Unashamedly pop for pop’s sake, ‘Flock’ is the album that songwriter, composer and “sound carrier” Jane Weaver has always wanted to make

Well, this is refreshing. Let’s be clear, while no offence is intended to anyone who has recently based their latest album around transmissions from outer space, ecological disaster or the life cycle of the gnat, it’s a rather nice change to discover that Jane Weaver’s new release, ‘Flock’, is a wholly concept-free affair.

“This is definitely different,” she tells us from her studio in Stockport, near Manchester. “I wanted not to have a concept, not to have a theme or talk about somebody else. It’s me, but it’s a bit of a dolly mixture of songs.”

That’s a modest analogy. ‘Flock’ is esoteric pop gold, oozing with luxurious, exotic sounds but relaxed about its undoubted immediacy. While there’s a clear link to Weaver’s previous work, typically informed by the twin gods of electronics and space rock, this time around those obsessions are coupled with a particular love of the pop song and its undeniable power.

After more theme-specific projects such as 2017’s ‘Modern Kosmology’, which revolved around spirituality, and 2019’s reimagined soundtrack to the film ‘Fehérlófia’ (made under the name Fenella, with long-time bandmates Peter Philipson and Raz Ullah), the tracks on ‘Flock’ are more like mini epics, existing very much in their own right.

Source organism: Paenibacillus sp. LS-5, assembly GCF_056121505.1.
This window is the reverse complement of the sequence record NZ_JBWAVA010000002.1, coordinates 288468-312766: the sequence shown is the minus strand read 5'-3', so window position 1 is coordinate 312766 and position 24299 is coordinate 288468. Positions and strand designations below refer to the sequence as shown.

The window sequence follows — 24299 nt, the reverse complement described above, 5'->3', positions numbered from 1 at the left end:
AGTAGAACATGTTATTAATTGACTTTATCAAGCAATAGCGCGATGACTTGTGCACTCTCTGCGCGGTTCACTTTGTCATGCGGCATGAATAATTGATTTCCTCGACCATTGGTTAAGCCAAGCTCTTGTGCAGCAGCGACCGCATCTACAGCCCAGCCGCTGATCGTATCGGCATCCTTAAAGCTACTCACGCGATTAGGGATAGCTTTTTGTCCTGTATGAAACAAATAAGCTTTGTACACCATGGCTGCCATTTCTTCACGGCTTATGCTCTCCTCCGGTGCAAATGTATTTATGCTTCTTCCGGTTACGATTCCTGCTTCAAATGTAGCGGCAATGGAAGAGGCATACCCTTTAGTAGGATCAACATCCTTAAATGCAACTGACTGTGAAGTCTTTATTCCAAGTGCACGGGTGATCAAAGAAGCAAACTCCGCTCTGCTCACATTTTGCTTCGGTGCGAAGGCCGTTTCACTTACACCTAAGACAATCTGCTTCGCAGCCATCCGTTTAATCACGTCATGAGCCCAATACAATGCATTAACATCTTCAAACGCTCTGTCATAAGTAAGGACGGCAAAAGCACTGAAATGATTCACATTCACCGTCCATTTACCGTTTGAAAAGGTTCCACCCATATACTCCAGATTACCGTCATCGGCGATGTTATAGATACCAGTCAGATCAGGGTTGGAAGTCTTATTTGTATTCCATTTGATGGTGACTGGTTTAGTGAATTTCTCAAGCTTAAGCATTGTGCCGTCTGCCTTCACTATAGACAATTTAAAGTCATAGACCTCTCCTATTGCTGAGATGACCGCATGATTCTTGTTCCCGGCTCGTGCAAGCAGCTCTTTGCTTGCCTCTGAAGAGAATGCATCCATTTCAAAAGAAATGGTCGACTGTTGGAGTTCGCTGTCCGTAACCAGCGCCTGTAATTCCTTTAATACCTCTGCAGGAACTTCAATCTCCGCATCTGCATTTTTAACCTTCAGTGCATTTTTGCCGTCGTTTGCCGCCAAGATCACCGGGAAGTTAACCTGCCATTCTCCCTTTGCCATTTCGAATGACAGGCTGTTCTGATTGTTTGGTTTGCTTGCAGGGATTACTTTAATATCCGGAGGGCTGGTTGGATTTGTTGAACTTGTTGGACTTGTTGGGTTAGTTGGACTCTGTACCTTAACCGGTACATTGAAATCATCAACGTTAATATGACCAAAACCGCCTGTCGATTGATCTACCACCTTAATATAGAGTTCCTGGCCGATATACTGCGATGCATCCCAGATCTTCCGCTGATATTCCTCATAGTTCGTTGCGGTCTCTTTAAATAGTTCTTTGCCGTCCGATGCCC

Songs such as ‘Modern Reputation’, with its shiny take on krautrock and squelchy synths, or the lush and swaying ‘Heartlow’ create their own worlds, each with self-contained and highly individual atmospheres.

“I’m still associated with space rock, progressive and electronic music, but I love pop,” says Weaver. “There were quite a few songs I’d done along the way which didn’t fit into my previous work. So I wanted to make an album of different types of pop music, not necessarily in one style.”

We’re speaking during lockdown, and with her whole family at home it’s too hectic there to concentrate on an interview, so Weaver is talking to us from her studio, which has been left empty for the duration. If the pink bobble hat and parka jacket she’s wearing are anything to go by – not to mention the look on her face – it’s a space in need of heating.

“It’s absolutely freezing,” she agrees. “It’s a huge room with a high ceiling in an old mill, so it doesn’t get warm. It’s actually colder in here than it is outside.”

In normal times (if anyone can remember them), this is where Weaver’s creative process begins. Not for her the traditional piano or guitar so beloved of the typical songwriter. She’s got an array of synths and keyboards – a Korg Poly-Ensemble, a Roland string synth, a Farfisa Bravo and a Novation Bass Station – or, as she puts it, “Just enough equipment to help me write”. The songs tend to start on her Juno-6.

“It’s probably the best thing for doing stuff on because you can play chords and it’s easy to arpeggiate on it,” she explains.

Once the skeletal demos are created, perhaps with a few band members joining in for a run-through later on, it’s then off to “the proper studio” to lay down the final results.

That is what Weaver had been intending to do in March of last year, with two thirds of the ‘Flock’ tracks recorded and only the vocals and mixing left to do. She and her live band were also in full flow.

“Our last gig was in Belfast… it must have been January or February 2020, so it’s a year ago now. It was a good one to go out on because it’s always a great crowd. Everyone there will come up to you and say, ‘Oh, I bought you a drink’, and after the gig you’ll go off somewhere and have a big party. I love playing there – I couldn’t have wished for a better last night.”